Flags were at half mast at Westmount city hall Friday to mark the passing of May Cutler, the city's first female mayor.

Cutler was hospitalized last month and passed away Thursday at her Westmount home. She was 87.

Cutler served as the city's mayor for just one term from 1987-91, but Montreal city councilor Marvin Rotrand said her arrival changed the political culture in Westmount.

"Westmount was noted for having a chummy political inclass that had run the town since it had been founded at the end of the 19th century," Rotrand said. "For a woman and outsider to win seemed a bit unusual, and I know some feathers were ruffled in Westmount."

Current Westmount Mayor Peter Trent says Cutler had exactly what it took to clear that gender hurdle with ease.

"She proved the adage that to be a woman and succeed you have to be twice as smart as a man," Trent said. "And boy, she was twice as smart as any man I've met."

Trent credits Cutler for bringing him back from England to get back into politics.

"She phoned me and said, ‘Peter I want you to come back on council, and when I step down as mayor I want you to run for mayor,'" Trent recalled. "I said, ‘May that's two years from now, and I supported the person who ran against you!'"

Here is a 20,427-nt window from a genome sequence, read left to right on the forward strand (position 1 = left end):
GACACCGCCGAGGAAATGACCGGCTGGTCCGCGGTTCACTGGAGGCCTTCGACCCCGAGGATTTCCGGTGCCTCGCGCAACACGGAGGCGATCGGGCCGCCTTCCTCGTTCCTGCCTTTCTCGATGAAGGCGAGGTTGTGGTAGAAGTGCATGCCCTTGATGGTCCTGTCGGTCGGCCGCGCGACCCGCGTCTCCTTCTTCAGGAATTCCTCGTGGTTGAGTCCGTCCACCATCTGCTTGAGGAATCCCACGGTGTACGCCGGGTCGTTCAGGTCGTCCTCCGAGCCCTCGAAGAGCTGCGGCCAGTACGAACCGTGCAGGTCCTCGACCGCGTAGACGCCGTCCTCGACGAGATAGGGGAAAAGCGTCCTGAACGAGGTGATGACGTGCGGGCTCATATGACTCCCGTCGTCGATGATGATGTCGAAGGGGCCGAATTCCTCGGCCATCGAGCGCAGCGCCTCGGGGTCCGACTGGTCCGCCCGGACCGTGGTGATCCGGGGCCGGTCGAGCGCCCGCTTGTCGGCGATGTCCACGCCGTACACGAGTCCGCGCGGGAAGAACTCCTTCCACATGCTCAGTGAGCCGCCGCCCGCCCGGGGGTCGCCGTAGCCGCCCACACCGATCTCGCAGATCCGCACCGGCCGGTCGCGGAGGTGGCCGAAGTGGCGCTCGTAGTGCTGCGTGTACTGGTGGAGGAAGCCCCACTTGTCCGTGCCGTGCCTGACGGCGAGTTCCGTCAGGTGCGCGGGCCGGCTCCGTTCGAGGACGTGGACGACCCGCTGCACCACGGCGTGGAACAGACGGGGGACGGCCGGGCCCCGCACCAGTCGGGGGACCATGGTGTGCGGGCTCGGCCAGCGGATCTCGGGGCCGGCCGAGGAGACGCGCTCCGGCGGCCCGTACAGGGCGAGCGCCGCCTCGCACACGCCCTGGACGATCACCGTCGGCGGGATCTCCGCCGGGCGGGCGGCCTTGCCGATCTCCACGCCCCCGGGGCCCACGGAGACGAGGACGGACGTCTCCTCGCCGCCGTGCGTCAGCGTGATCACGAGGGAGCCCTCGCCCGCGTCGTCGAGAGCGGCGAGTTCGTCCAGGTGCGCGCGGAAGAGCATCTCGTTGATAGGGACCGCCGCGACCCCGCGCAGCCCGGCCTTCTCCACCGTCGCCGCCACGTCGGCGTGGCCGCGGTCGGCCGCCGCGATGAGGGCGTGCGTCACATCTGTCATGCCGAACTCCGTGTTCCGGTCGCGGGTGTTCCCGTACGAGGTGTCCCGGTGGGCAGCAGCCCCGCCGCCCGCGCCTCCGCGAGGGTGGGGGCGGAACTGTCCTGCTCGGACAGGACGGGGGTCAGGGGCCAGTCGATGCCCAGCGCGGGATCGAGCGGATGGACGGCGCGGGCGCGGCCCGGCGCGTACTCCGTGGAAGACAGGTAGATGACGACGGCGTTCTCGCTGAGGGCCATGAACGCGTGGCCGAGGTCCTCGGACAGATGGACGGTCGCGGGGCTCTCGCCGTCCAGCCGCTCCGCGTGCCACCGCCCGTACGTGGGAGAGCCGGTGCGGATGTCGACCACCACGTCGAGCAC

But Cutler didn't care, Trent said, she wanted him on her council regardless.

One of the last times he saw Cutler was at a public event last spring, and Trent said it typified what kind of woman she was.

"She was back from a trip to Antarctica," Trent said. "That's May. She doesn't go to France, she goes to Antarctica. At the age of 86."

Cutler was also a trailblazer in the publishing world, becoming the first female publisher of children's books in Canada when she founded Tundra Books and ran it for nearly 30 years. Among the countless authors and titles published under the Tundra name, perhaps none are as well known or as iconic as Roch Carrier's classic tale The Hockey Sweater.

Gazette culture critic Pat Donnelly remembers her good friend as a fearless woman.

"I remember calling her in New York right after 9/11 because she was there," Donnelly remembers. "She was very upset about the whole thing, but there was no question of her leaving the city or getting into a panic because of some mere terrorists."

No, it took more than that, or a seemingly well-entrenched old boys' club mentality, to scare off May Cutler.